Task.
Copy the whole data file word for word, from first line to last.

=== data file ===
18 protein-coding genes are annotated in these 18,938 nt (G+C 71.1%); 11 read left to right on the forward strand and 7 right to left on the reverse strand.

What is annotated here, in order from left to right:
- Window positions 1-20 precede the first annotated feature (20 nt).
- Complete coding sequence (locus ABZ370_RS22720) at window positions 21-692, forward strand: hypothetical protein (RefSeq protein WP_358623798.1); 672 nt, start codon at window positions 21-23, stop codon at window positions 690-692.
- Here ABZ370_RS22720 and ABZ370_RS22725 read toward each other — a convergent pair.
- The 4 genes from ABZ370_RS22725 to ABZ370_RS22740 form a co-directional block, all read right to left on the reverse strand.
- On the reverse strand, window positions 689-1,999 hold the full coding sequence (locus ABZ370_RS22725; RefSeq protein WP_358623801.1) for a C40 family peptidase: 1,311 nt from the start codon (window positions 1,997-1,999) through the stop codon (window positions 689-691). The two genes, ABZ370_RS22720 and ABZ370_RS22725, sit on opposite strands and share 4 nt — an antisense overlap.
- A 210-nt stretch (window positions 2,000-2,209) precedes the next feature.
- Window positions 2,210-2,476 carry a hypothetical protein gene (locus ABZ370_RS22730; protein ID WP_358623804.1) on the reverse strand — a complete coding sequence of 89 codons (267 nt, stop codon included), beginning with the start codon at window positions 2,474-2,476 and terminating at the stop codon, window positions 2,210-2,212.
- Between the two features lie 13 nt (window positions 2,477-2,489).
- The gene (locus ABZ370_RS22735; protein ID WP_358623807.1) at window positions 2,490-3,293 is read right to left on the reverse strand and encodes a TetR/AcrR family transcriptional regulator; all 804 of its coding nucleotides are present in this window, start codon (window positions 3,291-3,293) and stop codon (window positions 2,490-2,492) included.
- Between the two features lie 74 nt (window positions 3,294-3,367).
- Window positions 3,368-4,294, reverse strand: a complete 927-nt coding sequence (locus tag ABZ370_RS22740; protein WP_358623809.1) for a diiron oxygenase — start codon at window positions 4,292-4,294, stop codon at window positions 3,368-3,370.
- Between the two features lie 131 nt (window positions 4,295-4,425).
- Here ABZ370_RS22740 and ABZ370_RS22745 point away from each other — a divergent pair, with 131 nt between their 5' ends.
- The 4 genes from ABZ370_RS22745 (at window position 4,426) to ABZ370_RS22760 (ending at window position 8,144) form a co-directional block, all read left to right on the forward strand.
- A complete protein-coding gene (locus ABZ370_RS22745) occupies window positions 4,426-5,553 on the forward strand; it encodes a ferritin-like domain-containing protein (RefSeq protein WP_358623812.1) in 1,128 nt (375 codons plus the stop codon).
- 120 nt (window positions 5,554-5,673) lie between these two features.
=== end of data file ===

18 protein-coding genes are annotated in these 18,938 nt (G+C 71.1%); 11 read left to right on the forward strand and 7 right to left on the reverse strand.

What is annotated here, in order from left to right:
- Window positions 1-20 precede the first annotated feature (20 nt).
- Complete coding sequence (locus ABZ370_RS22720) at window positions 21-692, forward strand: hypothetical protein (RefSeq protein WP_358623798.1); 672 nt, start codon at window positions 21-23, stop codon at window positions 690-692.
- Here ABZ370_RS22720 and ABZ370_RS22725 read toward each other — a convergent pair.
- The 4 genes from ABZ370_RS22725 to ABZ370_RS22740 form a co-directional block, all read right to left on the reverse strand.
- On the reverse strand, window positions 689-1,999 hold the full coding sequence (locus ABZ370_RS22725; RefSeq protein WP_358623801.1) for a C40 family peptidase: 1,311 nt from the start codon (window positions 1,997-1,999) through the stop codon (window positions 689-691). The two genes, ABZ370_RS22720 and ABZ370_RS22725, sit on opposite strands and share 4 nt — an antisense overlap.
- A 210-nt stretch (window positions 2,000-2,209) precedes the next feature.
- Window positions 2,210-2,476 carry a hypothetical protein gene (locus ABZ370_RS22730; protein ID WP_358623804.1) on the reverse strand — a complete coding sequence of 89 codons (267 nt, stop codon included), beginning with the start codon at window positions 2,474-2,476 and terminating at the stop codon, window positions 2,210-2,212.
- Between the two features lie 13 nt (window positions 2,477-2,489).
- The gene (locus ABZ370_RS22735; protein ID WP_358623807.1) at window positions 2,490-3,293 is read right to left on the reverse strand and encodes a TetR/AcrR family transcriptional regulator; all 804 of its coding nucleotides are present in this window, start codon (window positions 3,291-3,293) and stop codon (window positions 2,490-2,492) included.
- Between the two features lie 74 nt (window positions 3,294-3,367).
- Window positions 3,368-4,294, reverse strand: a complete 927-nt coding sequence (locus tag ABZ370_RS22740; protein WP_358623809.1) for a diiron oxygenase — start codon at window positions 4,292-4,294, stop codon at window positions 3,368-3,370.
- Between the two features lie 131 nt (window positions 4,295-4,425).
- Here ABZ370_RS22740 and ABZ370_RS22745 point away from each other — a divergent pair, with 131 nt between their 5' ends.
- The 4 genes from ABZ370_RS22745 (at window position 4,426) to ABZ370_RS22760 (ending at window position 8,144) form a co-directional block, all read left to right on the forward strand.
- A complete protein-coding gene (locus ABZ370_RS22745) occupies window positions 4,426-5,553 on the forward strand; it encodes a ferritin-like domain-containing protein (RefSeq protein WP_358623812.1) in 1,128 nt (375 codons plus the stop codon).
- 120 nt (window positions 5,554-5,673) lie between these two features.